Jon 4:5 So Jonah went out of the city, and sat on the east side of the city, and there made him a booth, and sat under it in the shadow, till he might see what would become of the city. Jonah just kind of hung out to see what would happen to the city of Nineveh.  

Jon 4:6 And the LORD God prepared a gourd, and made it to come up over Jonah, that it might be a shadow over his head, to deliver him from his grief. So Jonah was exceeding glad of the gourd. The Lord arranged for a leafy plant (a gourd or palmcrist), to grow up and spread over Jonah to shade him from the sun. This eased his discomfort and Jonah was very grateful for the plant. (Jonah was hoping that God would change His mind and destroy Nineveh).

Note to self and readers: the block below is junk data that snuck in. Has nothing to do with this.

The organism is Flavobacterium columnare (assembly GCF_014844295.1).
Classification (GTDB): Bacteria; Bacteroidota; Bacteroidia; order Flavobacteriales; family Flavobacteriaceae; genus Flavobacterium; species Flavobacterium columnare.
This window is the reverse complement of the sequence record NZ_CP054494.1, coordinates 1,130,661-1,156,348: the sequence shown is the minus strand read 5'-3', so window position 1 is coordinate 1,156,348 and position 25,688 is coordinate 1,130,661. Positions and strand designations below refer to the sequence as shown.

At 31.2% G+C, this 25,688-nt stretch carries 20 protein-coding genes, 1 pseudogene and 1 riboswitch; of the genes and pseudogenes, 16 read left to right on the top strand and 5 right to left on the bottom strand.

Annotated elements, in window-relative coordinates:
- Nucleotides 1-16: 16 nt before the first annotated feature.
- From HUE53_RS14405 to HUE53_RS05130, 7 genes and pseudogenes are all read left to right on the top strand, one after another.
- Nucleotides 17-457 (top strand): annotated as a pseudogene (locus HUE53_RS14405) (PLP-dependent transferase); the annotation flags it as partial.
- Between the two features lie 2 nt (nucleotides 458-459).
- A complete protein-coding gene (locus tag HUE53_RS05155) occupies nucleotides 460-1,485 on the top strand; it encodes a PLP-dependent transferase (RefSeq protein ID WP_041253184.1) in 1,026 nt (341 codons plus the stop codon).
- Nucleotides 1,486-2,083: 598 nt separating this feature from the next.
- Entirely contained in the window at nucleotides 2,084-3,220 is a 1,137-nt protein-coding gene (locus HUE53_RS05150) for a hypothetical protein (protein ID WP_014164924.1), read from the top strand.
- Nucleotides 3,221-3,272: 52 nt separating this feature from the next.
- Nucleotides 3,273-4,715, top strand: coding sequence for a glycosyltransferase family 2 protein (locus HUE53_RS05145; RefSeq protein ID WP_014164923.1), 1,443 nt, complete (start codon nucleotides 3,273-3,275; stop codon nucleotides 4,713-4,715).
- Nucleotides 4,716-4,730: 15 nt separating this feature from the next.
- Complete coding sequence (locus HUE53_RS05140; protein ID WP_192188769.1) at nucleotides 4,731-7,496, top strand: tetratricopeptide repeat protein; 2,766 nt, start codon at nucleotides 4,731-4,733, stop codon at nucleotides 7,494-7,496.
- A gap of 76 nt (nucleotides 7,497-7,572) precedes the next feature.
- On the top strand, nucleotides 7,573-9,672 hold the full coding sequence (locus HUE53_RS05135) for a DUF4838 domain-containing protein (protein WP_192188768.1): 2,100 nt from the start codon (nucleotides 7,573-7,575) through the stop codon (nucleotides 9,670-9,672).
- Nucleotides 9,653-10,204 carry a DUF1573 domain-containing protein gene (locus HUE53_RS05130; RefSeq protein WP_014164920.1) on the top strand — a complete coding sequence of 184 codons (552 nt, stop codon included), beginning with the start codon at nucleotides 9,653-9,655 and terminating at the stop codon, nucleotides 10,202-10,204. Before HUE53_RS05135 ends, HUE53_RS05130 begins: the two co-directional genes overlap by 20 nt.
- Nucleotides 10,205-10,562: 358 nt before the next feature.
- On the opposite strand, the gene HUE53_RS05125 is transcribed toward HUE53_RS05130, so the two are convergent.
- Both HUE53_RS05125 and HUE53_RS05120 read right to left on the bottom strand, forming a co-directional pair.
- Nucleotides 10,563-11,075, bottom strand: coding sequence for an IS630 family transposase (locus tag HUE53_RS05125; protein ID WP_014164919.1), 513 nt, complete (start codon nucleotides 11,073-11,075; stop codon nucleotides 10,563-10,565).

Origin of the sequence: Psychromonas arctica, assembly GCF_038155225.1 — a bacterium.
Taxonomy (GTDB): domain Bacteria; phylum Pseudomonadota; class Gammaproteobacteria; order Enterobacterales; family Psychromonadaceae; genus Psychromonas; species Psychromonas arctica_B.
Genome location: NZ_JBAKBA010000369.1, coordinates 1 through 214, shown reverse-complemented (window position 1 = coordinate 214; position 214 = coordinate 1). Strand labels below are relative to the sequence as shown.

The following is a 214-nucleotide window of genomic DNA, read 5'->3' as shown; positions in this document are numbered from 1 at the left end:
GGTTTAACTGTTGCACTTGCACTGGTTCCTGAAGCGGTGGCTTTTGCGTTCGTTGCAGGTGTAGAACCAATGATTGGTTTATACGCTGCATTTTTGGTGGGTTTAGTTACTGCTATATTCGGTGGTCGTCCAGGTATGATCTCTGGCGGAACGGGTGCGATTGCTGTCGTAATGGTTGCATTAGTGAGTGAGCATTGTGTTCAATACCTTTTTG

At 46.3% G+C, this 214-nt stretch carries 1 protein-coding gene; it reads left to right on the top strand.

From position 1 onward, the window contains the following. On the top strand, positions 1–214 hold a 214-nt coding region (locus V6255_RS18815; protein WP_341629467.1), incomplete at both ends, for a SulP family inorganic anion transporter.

Jon 4:7 But God prepared a worm when the morning rose the next day, and it smote the gourd that it withered. But, God also arranged for a worm. (The crimson grub), would come up in the morning at dawn. The worm ate through the stem of the plant so that it withered away. (Jonah was planning on waiting out the remaining forty days). "God considered the wait to be over."

Jon 4:8 And it came to pass, when the sun did arise, that God prepared a vehement east wind; and the sun beat upon the head of Jonah, that he fainted, and wished in himself to die, and said, It is better for me to die than to live. As the sun grew hot, God arranged for a scorching sultry east wind to blow on Jonah. He grew faint and wished to die. (Little depressed here feeling sorry for himself).